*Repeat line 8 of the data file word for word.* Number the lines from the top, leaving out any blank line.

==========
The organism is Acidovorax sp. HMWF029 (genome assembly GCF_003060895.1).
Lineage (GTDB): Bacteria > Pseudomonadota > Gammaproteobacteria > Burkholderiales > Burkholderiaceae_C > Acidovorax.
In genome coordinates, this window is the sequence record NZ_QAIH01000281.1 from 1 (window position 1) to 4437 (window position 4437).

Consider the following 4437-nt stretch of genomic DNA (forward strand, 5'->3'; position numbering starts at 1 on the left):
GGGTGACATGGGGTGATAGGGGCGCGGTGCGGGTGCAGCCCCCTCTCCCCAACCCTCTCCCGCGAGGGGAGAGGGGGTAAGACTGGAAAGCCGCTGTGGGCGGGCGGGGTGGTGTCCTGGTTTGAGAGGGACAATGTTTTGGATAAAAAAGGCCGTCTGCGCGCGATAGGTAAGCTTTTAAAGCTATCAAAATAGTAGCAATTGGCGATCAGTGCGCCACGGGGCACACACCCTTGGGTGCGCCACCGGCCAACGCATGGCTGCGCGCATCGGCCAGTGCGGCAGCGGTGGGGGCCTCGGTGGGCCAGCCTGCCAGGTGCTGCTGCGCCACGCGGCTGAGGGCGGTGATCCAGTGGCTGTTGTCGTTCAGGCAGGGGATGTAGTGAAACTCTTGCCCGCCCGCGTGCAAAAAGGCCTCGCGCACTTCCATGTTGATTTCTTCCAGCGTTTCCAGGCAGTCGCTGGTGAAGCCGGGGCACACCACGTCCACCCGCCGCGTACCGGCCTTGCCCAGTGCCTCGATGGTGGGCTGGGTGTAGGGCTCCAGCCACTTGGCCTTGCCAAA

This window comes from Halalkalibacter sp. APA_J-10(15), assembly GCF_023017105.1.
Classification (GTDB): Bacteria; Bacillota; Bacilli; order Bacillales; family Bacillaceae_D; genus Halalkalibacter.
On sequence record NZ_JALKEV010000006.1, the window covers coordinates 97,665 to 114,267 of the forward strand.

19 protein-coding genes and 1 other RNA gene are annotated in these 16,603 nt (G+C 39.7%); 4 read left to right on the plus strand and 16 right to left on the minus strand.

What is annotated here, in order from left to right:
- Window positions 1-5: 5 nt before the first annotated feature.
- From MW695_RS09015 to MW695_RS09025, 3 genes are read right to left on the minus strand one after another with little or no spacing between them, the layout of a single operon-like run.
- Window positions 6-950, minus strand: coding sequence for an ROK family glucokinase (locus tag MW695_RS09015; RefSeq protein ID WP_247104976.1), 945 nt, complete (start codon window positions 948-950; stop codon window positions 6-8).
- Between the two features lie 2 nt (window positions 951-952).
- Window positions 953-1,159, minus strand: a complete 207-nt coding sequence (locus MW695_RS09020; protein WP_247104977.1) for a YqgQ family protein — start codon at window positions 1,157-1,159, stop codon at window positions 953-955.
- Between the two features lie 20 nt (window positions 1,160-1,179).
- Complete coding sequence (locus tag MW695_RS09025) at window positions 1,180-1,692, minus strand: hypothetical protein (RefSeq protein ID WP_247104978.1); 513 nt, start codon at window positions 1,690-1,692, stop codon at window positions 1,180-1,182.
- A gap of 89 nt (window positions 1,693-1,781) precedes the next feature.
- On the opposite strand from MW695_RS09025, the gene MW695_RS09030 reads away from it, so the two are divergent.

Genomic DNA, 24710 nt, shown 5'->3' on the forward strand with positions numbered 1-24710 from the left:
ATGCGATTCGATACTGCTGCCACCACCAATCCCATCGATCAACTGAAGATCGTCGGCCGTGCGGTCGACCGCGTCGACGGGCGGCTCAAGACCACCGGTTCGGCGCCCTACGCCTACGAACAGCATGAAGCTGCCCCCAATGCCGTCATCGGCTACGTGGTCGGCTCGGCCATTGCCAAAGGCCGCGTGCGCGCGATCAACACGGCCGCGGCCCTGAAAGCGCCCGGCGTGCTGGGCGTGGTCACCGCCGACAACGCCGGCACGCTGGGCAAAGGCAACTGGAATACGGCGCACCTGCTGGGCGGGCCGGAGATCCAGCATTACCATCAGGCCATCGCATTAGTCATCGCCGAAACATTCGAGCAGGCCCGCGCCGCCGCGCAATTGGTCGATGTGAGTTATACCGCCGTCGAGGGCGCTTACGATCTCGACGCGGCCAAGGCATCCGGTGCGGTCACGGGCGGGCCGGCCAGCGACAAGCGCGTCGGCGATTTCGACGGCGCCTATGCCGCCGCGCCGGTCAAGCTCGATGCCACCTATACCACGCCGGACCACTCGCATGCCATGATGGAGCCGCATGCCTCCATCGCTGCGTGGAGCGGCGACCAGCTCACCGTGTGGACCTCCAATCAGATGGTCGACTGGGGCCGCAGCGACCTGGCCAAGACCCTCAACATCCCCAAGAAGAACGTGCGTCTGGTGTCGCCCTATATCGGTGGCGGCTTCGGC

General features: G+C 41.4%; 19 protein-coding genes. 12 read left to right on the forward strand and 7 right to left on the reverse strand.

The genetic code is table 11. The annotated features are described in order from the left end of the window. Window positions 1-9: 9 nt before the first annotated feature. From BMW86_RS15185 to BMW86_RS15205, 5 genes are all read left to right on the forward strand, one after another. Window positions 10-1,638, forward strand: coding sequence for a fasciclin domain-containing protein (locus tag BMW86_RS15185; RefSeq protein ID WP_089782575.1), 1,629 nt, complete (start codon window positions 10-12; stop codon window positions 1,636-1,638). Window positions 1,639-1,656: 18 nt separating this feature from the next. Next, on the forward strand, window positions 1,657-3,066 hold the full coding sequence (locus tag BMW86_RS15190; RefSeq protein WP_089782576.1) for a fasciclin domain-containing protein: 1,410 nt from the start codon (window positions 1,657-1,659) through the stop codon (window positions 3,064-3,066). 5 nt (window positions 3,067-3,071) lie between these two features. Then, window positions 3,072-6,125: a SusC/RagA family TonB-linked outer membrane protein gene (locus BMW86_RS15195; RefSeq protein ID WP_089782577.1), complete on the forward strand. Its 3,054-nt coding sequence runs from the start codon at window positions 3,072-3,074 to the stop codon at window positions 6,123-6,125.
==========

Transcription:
On sequence record NZ_JALKEV010000006.1, the window covers coordinates 97,665 to 114,267 of the forward strand.